From the Archives: When Did We Stop Expecting School to Be Violent?

It’s an awkward thing to say, but I’ll say it: schools have always been violent places. Since the Columbine shootings, it has become traditional to mark 1999 as the start of an era of school violence. Historically, though, there has never been an era in which schools have not been violent.InkedSchool Violence Was Expected in 1830_LI

I understand that we’re talking these days about a grim new form of school violence–the mass shooting. And please don’t get me wrong: I abhor school shootings and school violence of any kind.

As I claw through the archives today doing research for my new book, though, I came across another bit of evidence that school violence has always been an expectation. When Louisville set up its free public school system in 1830, it created a short list of rules to handle expected problems. One of them was student violence. As the Louisville rules stipulated,

For violent or pointed opposition to his authority in any particular instance, or for the repetition of any offence, the instructer [sic] may exclude a child from his school.

Between 1830 and now, we seem to have lost the expectation that students will occasionally be violent. We seem to have stopped saying out loud that when we coop students up together for long stretches of time, some amount of violence will be likely. Why? Is it just politically expedient to pretend that schools could be violence-free?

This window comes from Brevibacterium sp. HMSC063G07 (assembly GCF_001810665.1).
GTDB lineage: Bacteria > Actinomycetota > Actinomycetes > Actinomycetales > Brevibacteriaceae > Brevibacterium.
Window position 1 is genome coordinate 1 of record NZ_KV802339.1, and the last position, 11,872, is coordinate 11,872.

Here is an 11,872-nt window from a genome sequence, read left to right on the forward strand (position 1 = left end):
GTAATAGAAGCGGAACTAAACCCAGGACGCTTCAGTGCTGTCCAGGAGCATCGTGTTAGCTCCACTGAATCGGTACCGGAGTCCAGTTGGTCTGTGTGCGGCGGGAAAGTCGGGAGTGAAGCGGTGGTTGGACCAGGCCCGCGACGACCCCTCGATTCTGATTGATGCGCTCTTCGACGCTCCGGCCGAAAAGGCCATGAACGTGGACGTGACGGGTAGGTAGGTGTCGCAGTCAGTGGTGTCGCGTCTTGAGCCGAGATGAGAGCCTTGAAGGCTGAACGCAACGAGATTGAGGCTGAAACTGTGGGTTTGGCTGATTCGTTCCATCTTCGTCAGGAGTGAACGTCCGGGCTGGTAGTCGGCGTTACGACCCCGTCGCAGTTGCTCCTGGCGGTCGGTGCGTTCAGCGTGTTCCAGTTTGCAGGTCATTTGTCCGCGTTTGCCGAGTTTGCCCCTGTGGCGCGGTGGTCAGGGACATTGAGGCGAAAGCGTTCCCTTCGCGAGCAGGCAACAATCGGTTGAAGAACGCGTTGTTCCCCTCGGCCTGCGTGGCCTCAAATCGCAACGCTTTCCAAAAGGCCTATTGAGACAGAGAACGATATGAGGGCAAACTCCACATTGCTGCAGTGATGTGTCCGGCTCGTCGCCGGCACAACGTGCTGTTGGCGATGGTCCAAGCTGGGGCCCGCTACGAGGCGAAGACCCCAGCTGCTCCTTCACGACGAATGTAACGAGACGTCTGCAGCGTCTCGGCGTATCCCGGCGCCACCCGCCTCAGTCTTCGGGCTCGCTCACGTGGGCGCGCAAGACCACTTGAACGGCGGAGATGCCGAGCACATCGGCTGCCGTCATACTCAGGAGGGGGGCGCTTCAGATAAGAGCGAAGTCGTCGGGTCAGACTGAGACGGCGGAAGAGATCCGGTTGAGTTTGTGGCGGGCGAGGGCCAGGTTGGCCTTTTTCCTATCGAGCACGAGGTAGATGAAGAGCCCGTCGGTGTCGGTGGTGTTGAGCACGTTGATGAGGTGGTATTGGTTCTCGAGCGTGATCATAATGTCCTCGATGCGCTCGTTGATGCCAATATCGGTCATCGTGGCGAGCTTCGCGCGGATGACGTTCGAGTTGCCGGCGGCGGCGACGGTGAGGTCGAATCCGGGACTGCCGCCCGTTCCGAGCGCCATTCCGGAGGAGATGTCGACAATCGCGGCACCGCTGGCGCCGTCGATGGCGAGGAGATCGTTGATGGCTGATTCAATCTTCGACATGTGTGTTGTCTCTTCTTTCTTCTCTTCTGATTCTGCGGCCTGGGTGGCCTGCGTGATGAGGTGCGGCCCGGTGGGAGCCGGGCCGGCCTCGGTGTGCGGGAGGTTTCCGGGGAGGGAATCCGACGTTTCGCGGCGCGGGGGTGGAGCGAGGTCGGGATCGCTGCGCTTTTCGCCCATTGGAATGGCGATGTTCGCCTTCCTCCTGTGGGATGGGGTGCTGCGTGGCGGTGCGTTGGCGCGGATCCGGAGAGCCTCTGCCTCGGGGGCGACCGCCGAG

I’d love it if schools could be violence-free, but it seems to me we gain nothing by pretending to be shocked that schools experience violence. Like our forebears, let’s assume the worst and hope for the best.

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Kids: Be Afraid. Be Very Afraid

If you have kids in public schools these days, you are likely hearing about lockdown drills and run-hide-fight training. What are we supposed to think about them? On one hand, we all want our kids to be safe. On the other, watching six-year-olds cower and tremble about a threat that they will (statistically) likely never encounter seems kooky. In the Atlantic last week, Joe Pinsker asked historian Paula Fass for some context of scaring kids straight. Prof. Fass offered two good examples, but we can come up with a lot more. And that fact points us to a central, odd truth about the nature of American schooling.

Pinsker ran through some of the central dilemmas of lockdown training. In actual fact, students are extremely unlikely to experience a school shooting. Yet the training for them can be deeply upsetting. As Pinsker wrote,

These lockdowns can be scarring, causing some kids to cry and wet themselves. Others have written letters bidding their family goodbye or drafted wills that specify what to do with their belongings. . . . children are being trained to anticipate an outcome that is both terrifying and extremely unlikely to happen to them.